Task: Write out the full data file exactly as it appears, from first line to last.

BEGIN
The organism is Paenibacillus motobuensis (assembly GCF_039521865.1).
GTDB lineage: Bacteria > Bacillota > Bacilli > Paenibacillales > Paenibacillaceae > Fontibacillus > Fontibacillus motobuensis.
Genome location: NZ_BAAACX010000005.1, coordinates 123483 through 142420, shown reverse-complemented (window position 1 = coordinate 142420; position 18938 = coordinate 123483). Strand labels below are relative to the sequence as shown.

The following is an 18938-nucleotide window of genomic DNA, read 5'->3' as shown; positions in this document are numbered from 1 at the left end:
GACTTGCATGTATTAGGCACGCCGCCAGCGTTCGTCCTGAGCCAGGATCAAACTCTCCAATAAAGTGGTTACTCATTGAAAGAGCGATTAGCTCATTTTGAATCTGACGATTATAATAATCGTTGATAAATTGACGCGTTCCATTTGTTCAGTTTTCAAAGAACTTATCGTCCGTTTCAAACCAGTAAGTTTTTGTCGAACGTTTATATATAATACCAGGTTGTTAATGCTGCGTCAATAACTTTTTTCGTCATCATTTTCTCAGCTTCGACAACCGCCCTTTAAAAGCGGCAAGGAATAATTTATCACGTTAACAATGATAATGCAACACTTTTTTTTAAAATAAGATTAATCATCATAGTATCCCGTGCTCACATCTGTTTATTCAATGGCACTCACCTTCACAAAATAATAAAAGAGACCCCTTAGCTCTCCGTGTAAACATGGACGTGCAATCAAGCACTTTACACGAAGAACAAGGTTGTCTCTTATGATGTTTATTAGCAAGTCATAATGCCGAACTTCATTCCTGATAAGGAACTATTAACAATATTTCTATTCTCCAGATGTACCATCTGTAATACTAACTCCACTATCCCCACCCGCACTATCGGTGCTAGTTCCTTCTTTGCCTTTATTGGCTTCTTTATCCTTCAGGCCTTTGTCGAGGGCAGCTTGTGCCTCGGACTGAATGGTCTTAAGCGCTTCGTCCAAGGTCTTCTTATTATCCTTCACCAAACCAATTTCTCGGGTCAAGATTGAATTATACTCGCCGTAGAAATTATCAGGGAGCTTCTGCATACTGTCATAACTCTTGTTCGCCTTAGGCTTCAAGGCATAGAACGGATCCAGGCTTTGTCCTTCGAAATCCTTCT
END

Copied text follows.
The organism is Paenibacillus motobuensis (assembly GCF_039521865.1).
GTDB lineage: Bacteria > Bacillota > Bacilli > Paenibacillales > Paenibacillaceae > Fontibacillus > Fontibacillus motobuensis.
Genome location: NZ_BAAACX010000005.1, coordinates 123483 through 142420, shown reverse-complemented (window position 1 = coordinate 142420; position 18938 = coordinate 123483). Strand labels below are relative to the sequence as shown.

The following is an 18938-nucleotide window of genomic DNA, read 5'->3' as shown; positions in this document are numbered from 1 at the left end:
GACTTGCATGTATTAGGCACGCCGCCAGCGTTCGTCCTGAGCCAGGATCAAACTCTCCAATAAAGTGGTTACTCATTGAAAGAGCGATTAGCTCATTTTGAATCTGACGATTATAATAATCGTTGATAAATTGACGCGTTCCATTTGTTCAGTTTTCAAAGAACTTATCGTCCGTTTCAAACCAGTAAGTTTTTGTCGAACGTTTATATATAATACCAGGTTGTTAATGCTGCGTCAATAACTTTTTTCGTCATCATTTTCTCAGCTTCGACAACCGCCCTTTAAAAGCGGCAAGGAATAATTTATCACGTTAACAATGATAATGCAACACTTTTTTTTAAAATAAGATTAATCATCATAGTATCCCGTGCTCACATCTGTTTATTCAATGGCACTCACCTTCACAAAATAATAAAAGAGACCCCTTAGCTCTCCGTGTAAACATGGACGTGCAATCAAGCACTTTACACGAAGAACAAGGTTGTCTCTTATGATGTTTATTAGCAAGTCATAATGCCGAACTTCATTCCTGATAAGGAACTATTAACAATATTTCTATTCTCCAGATGTACCATCTGTAATACTAACTCCACTATCCCCACCCGCACTATCGGTGCTAGTTCCTTCTTTGCCTTTATTGGCTTCTTTATCCTTCAGGCCTTTGTCGAGGGCAGCTTGTGCCTCGGACTGAATGGTCTTAAGCGCTTCGTCCAAGGTCTTCTTATTATCCTTCACCAAACCAATTTCTCGGGTCAAGATTGAATTATACTCGCCGTAGAAATTATCAGGGAGCTTCTGCATACTGTCATAACTCTTGTTCGCCTTAGGCTTCAAGGCATAGAACGGATCCAGGCTTTGTCCTTCGAAATCCTTCT